If there are features that you would really want to see in Resx Editor (or bugs that you really would not), feel free to post a comment.

Thursday
Mar022006

A translator guide to website translation

Since the publication of this post, I have released Resx Editor a free visual resource editor dedicated to translation works.

In this post, I give a short introduction about website translation. The targeted audience is non-technical translators. I will focus on the particular case of website translation when relying on Microsoft XML Resource files.

The big picture

Dynamic websites include many things beside pure textual content (programming source code, images, stylesheets, ...). In order to simplify the job of the translators, all the textual content can be isolated into resource files. The main idea behind resource files is to replace every textual item of the website by a resource idenfier. Intuitively, instead of having a webpage containing the text Hello World!, you have reference HelloWorld and multiple resource files. The English resource file contains HelloWorld="Hello World!", the French resource file contains HelloWorld="Bonjour tout le monde!", etc. By choosing the right resource file, the website appears in the corresponding language.

Basic concepts

  • identifier: a unique key associated to a textual item.

  • (localized) resource: the expression (the content) of a textual item expressed in a particular language.

  • (localized) resource file: a file containing a list of pairs identifier+resource.

Microsoft XML Resource Files

It exists many resource file formats, but I going to discuss the Microsoft XML Resource file format (RESX in short). This resource file is a XML format. Without digging into XML standard, it simply means that the content of the file look like

<?xml version="1.0" encoding="utf-8"?>
<root>
<data name="HelloWord" >
<value>Hello World!</value>
</data>
</root>

As you can see, the identifier is specified through a XML attribute (that's the terminology for the syntax somekey="MyKeyHere"). The resource is specified with a <value>My resource here</value>. Resource files are much more structured than classical, human readeable documents. Indeed, the webserver needs to be able to perform an exact matching between identifiers and the associated resources. Therefore, as a translator, you will have to be very careful when editing a resource file. You should not touch the XML markup, otherwise the resource file won't be readeable any more by the webserver. The only section that you can modify is what lies between the <value /> tags.

A more complete sample of RESX file:

<?xml version="1.0" encoding="utf-8"?>
<root>
<data name="HelloWord" >
<value>Hello World!</value>
</data>
</root>
<data name="GoodBye" >
<value>Goodbye!</value>
</data>
</root>
<data name="Thanks" >
<value>Thank you very much for reading this post!</value>
</data>
</root>

A bit of help from the web designers

Translating a website usually involves translating many small keywords like to, at, by, new, view. Those short English words are quite ambiguous. In order to simplify the translator life, a good website designer will include some additional indications within the resource file to facilitate the translation work. For this purpose, the RESX format includes an optional <comment /> tag. The previous XML sample can be modified in order to include a comment.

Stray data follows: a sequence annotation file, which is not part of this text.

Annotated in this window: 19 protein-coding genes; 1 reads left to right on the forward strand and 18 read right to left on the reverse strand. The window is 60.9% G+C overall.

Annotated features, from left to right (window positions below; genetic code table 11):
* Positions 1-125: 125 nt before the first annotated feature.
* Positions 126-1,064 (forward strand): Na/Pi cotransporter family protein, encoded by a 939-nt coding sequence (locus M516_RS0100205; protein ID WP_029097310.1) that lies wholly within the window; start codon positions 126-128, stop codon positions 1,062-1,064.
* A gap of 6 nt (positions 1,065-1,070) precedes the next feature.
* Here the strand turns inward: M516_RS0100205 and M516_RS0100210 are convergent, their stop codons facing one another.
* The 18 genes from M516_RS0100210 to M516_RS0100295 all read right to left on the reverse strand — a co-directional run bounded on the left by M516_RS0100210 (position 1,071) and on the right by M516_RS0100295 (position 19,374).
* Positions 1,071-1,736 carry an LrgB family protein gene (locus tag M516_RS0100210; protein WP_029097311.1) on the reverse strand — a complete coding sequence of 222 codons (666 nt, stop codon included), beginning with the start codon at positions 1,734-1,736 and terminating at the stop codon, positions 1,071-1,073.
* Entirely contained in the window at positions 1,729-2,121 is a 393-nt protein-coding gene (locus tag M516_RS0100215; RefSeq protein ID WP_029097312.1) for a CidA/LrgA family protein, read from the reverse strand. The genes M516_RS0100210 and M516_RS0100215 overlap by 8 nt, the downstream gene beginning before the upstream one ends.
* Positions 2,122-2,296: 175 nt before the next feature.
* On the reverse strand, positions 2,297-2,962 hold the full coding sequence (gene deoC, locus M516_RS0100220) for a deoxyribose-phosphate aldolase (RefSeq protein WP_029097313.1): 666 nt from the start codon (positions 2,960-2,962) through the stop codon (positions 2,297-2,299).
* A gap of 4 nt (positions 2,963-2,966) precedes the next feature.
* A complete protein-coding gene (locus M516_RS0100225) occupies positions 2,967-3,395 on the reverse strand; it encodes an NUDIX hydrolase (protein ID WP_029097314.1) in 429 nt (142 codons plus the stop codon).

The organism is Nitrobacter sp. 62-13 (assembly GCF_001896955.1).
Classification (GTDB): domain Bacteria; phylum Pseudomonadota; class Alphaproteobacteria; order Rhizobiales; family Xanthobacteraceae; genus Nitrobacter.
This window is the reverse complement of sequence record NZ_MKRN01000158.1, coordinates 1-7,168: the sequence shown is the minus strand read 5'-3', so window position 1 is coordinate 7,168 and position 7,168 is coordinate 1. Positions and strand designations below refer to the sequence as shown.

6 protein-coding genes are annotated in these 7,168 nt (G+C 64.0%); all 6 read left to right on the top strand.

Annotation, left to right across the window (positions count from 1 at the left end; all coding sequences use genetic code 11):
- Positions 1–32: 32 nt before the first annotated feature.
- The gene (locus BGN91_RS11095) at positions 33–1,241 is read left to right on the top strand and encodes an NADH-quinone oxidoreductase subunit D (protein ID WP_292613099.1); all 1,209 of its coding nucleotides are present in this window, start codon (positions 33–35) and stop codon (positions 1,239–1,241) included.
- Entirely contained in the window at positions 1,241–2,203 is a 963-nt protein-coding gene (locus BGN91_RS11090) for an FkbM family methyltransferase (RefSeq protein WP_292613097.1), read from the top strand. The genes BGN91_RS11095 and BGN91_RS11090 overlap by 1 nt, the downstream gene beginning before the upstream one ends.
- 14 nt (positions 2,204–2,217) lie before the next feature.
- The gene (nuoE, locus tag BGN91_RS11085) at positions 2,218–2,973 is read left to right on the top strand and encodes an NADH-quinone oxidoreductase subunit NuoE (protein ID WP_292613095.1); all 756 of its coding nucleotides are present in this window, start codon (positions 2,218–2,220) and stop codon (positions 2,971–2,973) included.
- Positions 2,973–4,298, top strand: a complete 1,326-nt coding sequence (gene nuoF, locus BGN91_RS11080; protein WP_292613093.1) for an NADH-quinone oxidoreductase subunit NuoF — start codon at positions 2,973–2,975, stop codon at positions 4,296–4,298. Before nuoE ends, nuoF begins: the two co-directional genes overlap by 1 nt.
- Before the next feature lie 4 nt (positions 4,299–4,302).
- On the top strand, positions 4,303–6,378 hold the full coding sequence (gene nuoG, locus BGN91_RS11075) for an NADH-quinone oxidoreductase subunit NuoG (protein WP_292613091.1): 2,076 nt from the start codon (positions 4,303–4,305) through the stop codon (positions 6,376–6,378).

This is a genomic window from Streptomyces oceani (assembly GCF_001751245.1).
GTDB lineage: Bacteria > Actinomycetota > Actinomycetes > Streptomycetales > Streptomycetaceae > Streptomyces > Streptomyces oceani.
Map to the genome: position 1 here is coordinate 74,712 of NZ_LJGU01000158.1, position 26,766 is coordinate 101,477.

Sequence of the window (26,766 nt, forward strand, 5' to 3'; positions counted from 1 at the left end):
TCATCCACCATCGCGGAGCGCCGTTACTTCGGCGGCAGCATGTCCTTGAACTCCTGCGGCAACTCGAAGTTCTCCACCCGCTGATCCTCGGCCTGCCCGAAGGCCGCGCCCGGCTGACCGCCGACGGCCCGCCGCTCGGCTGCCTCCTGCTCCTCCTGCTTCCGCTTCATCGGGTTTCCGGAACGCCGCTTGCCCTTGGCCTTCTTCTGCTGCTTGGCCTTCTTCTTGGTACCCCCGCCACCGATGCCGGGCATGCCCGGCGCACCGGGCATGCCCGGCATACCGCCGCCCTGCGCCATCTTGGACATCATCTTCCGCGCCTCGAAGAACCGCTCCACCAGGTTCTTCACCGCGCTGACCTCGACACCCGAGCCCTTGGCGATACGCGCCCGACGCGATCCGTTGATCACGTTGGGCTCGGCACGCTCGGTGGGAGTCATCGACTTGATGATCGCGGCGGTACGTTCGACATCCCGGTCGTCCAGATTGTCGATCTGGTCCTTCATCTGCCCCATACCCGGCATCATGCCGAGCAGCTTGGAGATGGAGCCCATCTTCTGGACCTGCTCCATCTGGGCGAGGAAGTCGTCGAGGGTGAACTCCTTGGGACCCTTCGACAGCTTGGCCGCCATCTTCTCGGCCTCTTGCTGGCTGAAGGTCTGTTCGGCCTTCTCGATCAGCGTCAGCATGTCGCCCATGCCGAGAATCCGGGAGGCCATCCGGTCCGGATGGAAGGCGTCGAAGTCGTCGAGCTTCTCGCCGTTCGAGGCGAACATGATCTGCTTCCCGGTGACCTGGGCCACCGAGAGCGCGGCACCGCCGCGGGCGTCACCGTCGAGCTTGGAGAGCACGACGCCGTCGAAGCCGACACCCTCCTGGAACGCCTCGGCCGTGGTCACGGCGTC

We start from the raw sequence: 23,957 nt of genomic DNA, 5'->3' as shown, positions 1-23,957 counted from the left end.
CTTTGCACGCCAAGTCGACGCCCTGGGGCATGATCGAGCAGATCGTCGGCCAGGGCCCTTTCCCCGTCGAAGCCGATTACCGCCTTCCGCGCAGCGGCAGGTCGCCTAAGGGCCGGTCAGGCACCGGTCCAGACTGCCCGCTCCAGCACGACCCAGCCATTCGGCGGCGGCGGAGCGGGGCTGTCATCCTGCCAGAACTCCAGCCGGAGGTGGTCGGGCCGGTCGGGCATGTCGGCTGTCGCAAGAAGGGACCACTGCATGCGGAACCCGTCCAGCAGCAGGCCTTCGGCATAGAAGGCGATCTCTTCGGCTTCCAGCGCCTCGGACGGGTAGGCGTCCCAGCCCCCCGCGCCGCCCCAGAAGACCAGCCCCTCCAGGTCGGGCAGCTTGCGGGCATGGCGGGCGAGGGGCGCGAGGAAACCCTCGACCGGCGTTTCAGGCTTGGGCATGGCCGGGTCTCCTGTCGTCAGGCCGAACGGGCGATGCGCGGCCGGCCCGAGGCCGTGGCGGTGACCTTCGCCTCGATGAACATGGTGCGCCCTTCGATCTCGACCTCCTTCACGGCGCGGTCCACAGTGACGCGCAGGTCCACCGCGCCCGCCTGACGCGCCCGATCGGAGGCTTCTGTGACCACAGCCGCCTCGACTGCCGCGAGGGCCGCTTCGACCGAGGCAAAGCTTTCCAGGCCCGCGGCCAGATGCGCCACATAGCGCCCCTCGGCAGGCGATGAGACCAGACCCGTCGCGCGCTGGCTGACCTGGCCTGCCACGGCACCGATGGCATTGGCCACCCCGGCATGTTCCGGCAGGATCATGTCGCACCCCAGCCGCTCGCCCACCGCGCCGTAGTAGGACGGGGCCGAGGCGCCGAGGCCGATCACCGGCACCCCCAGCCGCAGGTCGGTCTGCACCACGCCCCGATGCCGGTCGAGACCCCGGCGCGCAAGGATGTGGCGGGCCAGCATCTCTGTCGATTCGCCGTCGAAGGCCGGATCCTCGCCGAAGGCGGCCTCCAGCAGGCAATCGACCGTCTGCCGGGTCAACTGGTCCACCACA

<?xml version="1.0" encoding="utf-8"?>
<root>
<data name="HelloWord" >
<value>Hello World!</value>
</data>
<comment>Don't forget to include the punctuation.</comment>
</root>

Do not translate those comments, you will be wasting your time. Those comments have just been included to make your life easier. Those comments are totally ignored by the webserver, their content will never appear on the website.

A bit of help from Notepad++

XML files are just plain text files (as opposed to rich text files such as Microsoft Word), yet due to the very sensitive nature of the XML markup (deleting a single > breaks the XML structure), you should better rely on dedicated tools to edit/modify RESX files. My personal suggestion is to use Notepad++, a very robust text editor that can handle XML files. Notepad++ is open source (you can download it and use it for free, even for commercial purposes).

Tip: Notepad++ does not immediately recognize RESX files as XML files. When you open a RESX file with Notepad++ go to Language→XML to select XML as the file language. You will benefit of a much cleaner view of the RESX file.

Top translation mistakes

Website translation is a job of precision. I am listing below a few probable errors that the unaware website translator might commit.

  • Spacing: "bonjour" is not the same as " bonjour" (notice the initial space).

  • Capitalization: "Delete" is not the same as "delete".

  • Punctuation: "Terminated." is not the same as "Terminated" (dummy parenthesis to keep the dot away).

  • HTML markup (caution, tricky): RESX file can contain HTML markup, but the symbols < and > are going to be encoded. The sign '<' (resp. '>') with appear encoded as '<' (resp. '>'). Do not touch the encoded HTML markup.

  • Weird symbols (tricky again): typically if you encounter something like Dear M. {0} the {0} is a substitute, (in present case, it's certainly a substitute for a user name). Do not touch any substitute.